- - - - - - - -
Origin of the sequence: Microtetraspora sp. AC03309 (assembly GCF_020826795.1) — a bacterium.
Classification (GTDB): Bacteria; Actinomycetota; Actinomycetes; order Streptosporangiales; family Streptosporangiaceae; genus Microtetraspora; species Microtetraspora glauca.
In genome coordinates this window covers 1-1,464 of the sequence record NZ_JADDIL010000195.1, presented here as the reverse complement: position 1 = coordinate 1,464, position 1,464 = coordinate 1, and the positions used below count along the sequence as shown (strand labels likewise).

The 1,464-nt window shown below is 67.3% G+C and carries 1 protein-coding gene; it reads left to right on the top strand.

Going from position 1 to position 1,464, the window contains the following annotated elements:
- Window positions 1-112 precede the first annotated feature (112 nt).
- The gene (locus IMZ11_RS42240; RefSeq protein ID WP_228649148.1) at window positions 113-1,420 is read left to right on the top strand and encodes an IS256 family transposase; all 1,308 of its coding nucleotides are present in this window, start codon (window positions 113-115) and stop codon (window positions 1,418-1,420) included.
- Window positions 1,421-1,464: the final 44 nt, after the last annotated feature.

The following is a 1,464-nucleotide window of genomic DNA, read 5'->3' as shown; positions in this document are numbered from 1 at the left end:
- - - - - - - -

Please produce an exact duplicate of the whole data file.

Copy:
Origin of the sequence: Microtetraspora sp. AC03309 (assembly GCF_020826795.1) — a bacterium.
Classification (GTDB): Bacteria; Actinomycetota; Actinomycetes; order Streptosporangiales; family Streptosporangiaceae; genus Microtetraspora; species Microtetraspora glauca.
In genome coordinates this window covers 1-1,464 of the sequence record NZ_JADDIL010000195.1, presented here as the reverse complement: position 1 = coordinate 1,464, position 1,464 = coordinate 1, and the positions used below count along the sequence as shown (strand labels likewise).

The 1,464-nt window shown below is 67.3% G+C and carries 1 protein-coding gene; it reads left to right on the top strand.

Going from position 1 to position 1,464, the window contains the following annotated elements:
- Window positions 1-112 precede the first annotated feature (112 nt).
- The gene (locus IMZ11_RS42240; RefSeq protein ID WP_228649148.1) at window positions 113-1,420 is read left to right on the top strand and encodes an IS256 family transposase; all 1,308 of its coding nucleotides are present in this window, start codon (window positions 113-115) and stop codon (window positions 1,418-1,420) included.
- Window positions 1,421-1,464: the final 44 nt, after the last annotated feature.

The following is a 1,464-nucleotide window of genomic DNA, read 5'->3' as shown; positions in this document are numbered from 1 at the left end: